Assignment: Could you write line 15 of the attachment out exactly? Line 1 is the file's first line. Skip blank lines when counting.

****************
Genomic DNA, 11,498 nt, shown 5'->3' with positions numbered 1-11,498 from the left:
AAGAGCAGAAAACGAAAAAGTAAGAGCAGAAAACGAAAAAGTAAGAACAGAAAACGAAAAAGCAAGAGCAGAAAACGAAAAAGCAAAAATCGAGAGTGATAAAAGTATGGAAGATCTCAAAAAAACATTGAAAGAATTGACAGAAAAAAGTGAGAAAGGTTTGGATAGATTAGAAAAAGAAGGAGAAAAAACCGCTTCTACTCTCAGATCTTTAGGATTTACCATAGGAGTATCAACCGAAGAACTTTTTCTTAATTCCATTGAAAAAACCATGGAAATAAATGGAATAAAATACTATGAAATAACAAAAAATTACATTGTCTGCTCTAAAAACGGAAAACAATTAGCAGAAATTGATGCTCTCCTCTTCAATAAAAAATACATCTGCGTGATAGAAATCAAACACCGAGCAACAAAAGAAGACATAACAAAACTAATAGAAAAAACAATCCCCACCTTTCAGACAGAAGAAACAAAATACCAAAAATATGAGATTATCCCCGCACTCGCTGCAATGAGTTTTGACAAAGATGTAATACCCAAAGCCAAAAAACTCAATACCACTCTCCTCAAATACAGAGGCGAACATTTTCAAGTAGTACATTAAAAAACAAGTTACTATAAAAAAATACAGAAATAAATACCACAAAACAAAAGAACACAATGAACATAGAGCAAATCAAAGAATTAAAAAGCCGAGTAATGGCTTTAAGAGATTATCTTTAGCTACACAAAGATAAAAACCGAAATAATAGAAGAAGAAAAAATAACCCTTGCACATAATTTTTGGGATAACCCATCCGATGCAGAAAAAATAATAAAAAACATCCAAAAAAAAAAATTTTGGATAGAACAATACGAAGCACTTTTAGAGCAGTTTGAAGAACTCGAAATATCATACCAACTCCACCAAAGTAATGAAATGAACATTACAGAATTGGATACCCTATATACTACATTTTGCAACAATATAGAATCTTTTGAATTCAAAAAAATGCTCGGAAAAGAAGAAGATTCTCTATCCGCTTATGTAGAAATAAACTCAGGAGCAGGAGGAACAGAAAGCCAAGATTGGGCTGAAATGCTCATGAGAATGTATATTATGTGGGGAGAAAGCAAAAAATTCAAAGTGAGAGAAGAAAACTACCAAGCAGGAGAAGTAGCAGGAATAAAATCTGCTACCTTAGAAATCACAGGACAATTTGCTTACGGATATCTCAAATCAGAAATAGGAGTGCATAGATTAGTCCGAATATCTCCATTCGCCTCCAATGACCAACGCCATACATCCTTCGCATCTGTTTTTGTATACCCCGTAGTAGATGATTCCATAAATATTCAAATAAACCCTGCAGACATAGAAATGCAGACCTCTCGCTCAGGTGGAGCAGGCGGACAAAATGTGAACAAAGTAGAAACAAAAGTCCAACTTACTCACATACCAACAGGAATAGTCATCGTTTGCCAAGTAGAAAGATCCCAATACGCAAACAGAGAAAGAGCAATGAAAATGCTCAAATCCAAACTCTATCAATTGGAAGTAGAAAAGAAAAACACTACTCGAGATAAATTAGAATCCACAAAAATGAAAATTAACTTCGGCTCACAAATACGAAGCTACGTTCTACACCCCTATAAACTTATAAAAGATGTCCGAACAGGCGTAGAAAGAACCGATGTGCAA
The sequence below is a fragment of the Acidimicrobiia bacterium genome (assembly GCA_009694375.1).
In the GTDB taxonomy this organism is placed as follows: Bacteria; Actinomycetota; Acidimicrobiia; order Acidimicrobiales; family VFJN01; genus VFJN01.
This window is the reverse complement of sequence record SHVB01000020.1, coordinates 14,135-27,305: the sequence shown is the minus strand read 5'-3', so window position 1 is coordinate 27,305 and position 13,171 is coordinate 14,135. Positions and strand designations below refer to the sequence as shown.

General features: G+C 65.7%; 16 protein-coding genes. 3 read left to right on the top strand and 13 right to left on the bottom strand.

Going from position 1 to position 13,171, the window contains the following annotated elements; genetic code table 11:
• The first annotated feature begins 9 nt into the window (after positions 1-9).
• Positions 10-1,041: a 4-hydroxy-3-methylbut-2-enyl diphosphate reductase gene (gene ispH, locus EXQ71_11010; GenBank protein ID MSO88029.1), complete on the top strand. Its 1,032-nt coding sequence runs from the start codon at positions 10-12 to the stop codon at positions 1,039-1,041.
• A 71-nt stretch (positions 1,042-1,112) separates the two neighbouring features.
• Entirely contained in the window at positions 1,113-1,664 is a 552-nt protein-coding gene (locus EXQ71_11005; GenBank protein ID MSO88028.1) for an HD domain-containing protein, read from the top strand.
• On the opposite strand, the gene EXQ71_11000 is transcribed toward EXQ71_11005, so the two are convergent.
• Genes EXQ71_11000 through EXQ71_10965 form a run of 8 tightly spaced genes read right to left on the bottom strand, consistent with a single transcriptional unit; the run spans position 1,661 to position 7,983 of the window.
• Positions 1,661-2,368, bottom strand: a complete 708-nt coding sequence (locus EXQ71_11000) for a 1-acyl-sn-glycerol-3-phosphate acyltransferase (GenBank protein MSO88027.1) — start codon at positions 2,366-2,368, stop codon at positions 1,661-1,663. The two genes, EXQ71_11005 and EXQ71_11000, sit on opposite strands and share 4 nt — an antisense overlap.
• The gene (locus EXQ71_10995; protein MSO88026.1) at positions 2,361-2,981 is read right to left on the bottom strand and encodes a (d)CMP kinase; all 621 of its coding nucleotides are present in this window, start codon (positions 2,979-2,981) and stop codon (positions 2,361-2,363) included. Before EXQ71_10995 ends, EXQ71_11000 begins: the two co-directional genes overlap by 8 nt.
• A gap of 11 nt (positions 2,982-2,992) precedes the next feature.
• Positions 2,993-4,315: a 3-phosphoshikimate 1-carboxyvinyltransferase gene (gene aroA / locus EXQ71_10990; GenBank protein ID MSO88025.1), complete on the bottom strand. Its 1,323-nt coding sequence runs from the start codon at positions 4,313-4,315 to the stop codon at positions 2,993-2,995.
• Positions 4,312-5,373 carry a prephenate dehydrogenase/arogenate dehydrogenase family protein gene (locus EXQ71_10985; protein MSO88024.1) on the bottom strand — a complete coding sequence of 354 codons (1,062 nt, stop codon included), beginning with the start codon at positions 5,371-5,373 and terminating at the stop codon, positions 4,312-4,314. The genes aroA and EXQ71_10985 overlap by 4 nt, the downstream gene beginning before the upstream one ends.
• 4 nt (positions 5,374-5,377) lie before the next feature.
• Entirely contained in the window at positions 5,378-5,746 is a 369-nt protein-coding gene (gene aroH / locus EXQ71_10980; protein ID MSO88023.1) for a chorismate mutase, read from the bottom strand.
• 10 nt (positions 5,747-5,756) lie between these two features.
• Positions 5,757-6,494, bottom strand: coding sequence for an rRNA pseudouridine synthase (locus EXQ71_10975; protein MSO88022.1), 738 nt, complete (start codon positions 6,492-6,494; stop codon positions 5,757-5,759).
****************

• The gene (locus EXQ71_10995; protein MSO88026.1) at positions 2,361-2,981 is read right to left on the bottom strand and encodes a (d)CMP kinase; all 621 of its coding nucleotides are present in this window, start codon (positions 2,979-2,981) and stop codon (positions 2,361-2,363) included. Before EXQ71_10995 ends, EXQ71_11000 begins: the two co-directional genes overlap by 8 nt.